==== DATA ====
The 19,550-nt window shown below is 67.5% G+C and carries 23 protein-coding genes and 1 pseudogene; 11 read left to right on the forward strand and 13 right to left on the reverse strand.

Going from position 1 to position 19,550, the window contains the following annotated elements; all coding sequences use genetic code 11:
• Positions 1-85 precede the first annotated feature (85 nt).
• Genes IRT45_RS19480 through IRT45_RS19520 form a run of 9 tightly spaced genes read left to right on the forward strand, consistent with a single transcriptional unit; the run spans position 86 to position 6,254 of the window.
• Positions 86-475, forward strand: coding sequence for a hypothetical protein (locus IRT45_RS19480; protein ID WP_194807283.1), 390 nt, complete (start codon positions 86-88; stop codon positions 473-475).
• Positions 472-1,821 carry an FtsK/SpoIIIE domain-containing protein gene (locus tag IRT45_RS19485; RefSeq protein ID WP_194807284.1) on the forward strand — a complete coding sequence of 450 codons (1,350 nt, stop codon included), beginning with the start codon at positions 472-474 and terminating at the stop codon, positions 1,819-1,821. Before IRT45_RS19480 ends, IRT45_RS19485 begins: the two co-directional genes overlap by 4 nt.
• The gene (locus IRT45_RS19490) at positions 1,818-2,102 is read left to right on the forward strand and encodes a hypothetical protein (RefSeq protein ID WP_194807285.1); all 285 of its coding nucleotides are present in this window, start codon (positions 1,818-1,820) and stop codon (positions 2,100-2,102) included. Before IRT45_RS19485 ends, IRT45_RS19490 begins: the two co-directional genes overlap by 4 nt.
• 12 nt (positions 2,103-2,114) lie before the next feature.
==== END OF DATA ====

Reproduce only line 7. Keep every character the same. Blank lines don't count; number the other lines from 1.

• The gene (locus IRT45_RS19490) at positions 1,818-2,102 is read left to right on the forward strand and encodes a hypothetical protein (RefSeq protein ID WP_194807285.1); all 285 of its coding nucleotides are present in this window, start codon (positions 1,818-1,820) and stop codon (positions 2,100-2,102) included. Before IRT45_RS19485 ends, IRT45_RS19490 begins: the two co-directional genes overlap by 4 nt.